Australian and New Zealand regulators have given the go-ahead for Nuseed’s omega-3 canola variety for animal, fish and human foods, signaling a market breakthrough for parent company Nufarm.
According to Nuseed, one hectare of the new omega-3 rape has the potential to produce the same omega-3 oil yield as 10,000 kilograms of wild-caught fish.
The genetically modified variety of canola is the world’s first plant-based source of long-chain omega-3 fatty acids, which are most commonly found in healthy proportions in seafood.
The Omega-3 Project opens up great market opportunities in North America and Asia as long-chain omega-3 DHA and EPA are critical to human and fish health.
The company plans to market its omega-3 oil – under the brand name Aquaterra – initially for aquaculture feed, followed by Nutriterra for human nutrition applications.
The omega-3 oilseed rape, developed in collaboration with CSIRO and the Grains Research and Development Corporation (GRDC), has been approved by the Australian Agency for Genetic Engineering.
The use of omega-3 canola in food has been reviewed by Food Standards Australia-New Zealand, with approval for sale and use in food in both countries.
This new proprietary product aims to help ease pressure on wild fish stocks, the current source of this important nutrient.
Andy Thomas, general manager for global innovation and strategy at Nuseed, said the company will spend 2018 focusing on further research related to field trials in Australia.
In the United States, Nuseed has approval for a significant expansion of pre-commercial production under the US Department of Agriculture’s notification scheme. Planting is scheduled for April and May in Montana.
“We remain on track with our plan to begin commercialization in 2019. Manufacturing programs are planned in the US (pending US approval),” said Thomas.
Nuseed claims that by providing a proven land-based source of these oils, it can help maintain adequate supplies to meet the growing global demand for long chain omega-3s in human and livestock diets.
Greg Hunt, managing director of Nufarm, said the approvals represented a “very significant milestone in the project,” validating the quality of the product and extensive data supporting the regulatory filing as well as the applications filed in North America last year.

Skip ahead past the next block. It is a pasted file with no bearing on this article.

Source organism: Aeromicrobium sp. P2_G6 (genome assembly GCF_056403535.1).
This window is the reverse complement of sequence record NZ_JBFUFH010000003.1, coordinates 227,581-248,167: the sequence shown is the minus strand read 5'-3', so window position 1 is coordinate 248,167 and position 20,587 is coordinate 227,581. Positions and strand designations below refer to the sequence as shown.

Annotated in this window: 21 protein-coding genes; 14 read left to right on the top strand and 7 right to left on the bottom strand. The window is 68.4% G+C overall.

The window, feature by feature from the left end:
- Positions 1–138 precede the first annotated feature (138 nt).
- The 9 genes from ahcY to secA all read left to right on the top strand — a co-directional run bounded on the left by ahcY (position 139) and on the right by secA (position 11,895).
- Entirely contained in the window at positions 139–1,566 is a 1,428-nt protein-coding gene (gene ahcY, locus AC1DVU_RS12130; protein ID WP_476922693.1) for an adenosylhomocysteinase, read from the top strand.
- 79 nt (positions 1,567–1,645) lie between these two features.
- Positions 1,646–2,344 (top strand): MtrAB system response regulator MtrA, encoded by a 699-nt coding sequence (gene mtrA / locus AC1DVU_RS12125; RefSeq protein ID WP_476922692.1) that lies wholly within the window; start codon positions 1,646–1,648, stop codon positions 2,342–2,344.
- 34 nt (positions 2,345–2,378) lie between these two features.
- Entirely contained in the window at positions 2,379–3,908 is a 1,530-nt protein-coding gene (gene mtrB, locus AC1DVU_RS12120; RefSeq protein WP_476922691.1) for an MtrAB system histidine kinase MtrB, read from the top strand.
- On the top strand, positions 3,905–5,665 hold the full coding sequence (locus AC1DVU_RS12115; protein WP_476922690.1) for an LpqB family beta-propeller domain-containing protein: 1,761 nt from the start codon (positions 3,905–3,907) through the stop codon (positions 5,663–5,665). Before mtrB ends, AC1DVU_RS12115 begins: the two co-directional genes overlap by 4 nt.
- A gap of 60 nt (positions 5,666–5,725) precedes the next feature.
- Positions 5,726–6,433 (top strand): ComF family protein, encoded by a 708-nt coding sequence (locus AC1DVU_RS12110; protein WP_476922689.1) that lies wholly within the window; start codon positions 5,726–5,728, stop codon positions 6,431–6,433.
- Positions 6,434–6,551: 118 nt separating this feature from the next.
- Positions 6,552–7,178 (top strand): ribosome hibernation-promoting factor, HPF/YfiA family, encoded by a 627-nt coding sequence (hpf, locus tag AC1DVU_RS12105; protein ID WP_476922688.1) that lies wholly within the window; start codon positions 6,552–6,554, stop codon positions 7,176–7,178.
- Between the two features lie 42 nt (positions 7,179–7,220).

“The Nuseed project team and our collaborators have achieved an important goal in bringing pioneering technologies from concept to initial approval in a relatively short period of time,” said Hunt.
“You are to be congratulated on this milestone.
“It is important that the approval also enables additional regulatory filings in other markets in which Australia is recognized as a reference country.”
Mr Thomas said while the US market would be a focus of commercialization efforts, Nuseed would be filing in Asia in the coming months.
“It’s a big and growing market in the coming months, especially for omega-3 nutraceuticals,” he said.
The unique profile of the oil used ensures that it fits easily into market practices and meets the requirements of multiple end market applications on an economically viable basis.
Nuseed is the plant research division of Australia-based Nufarm plant chemicals company that developed high-yielding canola, sorghum and sunflower plant traits and novel oils and proteins with specific consumer benefits.
The company employs approximately 300 people, including supporting more than 100 research staff who conduct research trials in nine global locations in Australia, Europe, North America and South America.
Nuseed was founded 12 years ago and has built up a sales portfolio in around 30 countries.